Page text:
Objectives: The relative importance of airborne, droplet and contact transmission of influenza A virus and the efficiency of control measures depends among other factors on the inactivation of viruses in different environmental media.
Methods: We systematically review available information on the environmental inactivation of influenza A viruses and employ information on infectious dose and results from mathematical models to assess transmission modes.
Results: Daily inactivation rate constants differ by several orders of magnitude: on inanimate surfaces and in aerosols daily inactivation rates are in the order of 1-10(2), on hands in the order of 10(3). Influenza virus can survive in aerosols for several hours, on hands for a few minutes. Nasal infectious dose of influenza A is several orders of magnitude larger than airborne infectious dose.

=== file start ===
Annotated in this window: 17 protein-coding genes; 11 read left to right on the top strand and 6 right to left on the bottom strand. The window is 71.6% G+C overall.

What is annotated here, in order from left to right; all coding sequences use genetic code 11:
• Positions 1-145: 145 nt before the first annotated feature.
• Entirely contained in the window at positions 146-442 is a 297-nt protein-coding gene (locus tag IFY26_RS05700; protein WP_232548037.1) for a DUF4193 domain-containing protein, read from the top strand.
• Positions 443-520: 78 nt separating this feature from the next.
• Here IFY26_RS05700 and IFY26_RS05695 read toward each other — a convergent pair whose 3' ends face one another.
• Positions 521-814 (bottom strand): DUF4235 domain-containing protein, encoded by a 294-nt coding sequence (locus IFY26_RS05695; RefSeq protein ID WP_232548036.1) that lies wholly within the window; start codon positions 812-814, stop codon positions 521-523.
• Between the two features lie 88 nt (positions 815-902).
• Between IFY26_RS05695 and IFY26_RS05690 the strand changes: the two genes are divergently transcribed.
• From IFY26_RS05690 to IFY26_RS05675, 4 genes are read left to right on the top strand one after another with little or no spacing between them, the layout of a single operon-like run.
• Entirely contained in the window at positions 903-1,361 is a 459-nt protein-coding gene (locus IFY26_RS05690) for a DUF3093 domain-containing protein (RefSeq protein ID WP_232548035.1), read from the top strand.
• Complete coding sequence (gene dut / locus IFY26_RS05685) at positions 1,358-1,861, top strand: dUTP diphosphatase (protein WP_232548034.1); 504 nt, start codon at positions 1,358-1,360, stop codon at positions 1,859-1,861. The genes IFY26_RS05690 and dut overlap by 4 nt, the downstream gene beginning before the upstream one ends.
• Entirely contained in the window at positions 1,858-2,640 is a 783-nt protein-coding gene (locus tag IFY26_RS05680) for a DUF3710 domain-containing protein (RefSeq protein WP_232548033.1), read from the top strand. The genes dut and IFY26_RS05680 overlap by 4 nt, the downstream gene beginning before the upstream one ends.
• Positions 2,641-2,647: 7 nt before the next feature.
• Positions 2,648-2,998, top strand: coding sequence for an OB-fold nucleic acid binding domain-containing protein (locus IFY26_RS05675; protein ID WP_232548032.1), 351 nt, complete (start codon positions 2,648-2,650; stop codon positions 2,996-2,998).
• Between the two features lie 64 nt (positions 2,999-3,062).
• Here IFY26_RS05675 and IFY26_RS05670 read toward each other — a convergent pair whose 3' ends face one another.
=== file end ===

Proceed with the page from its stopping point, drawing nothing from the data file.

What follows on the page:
Conclusions: The airborne route is a potentially important transmission pathway for influenza in indoor environments. The importance of droplet transmission has to be reassessed. Contact transmission can be limited by fast inactivation of influenza virus on hands and is more so than airborne transmission dependent on behavioral parameters. However, the potentially large inocula deposited in the environment through sneezing and the protective effect of nasal mucus on virus survival could make contact transmission a key transmission mode.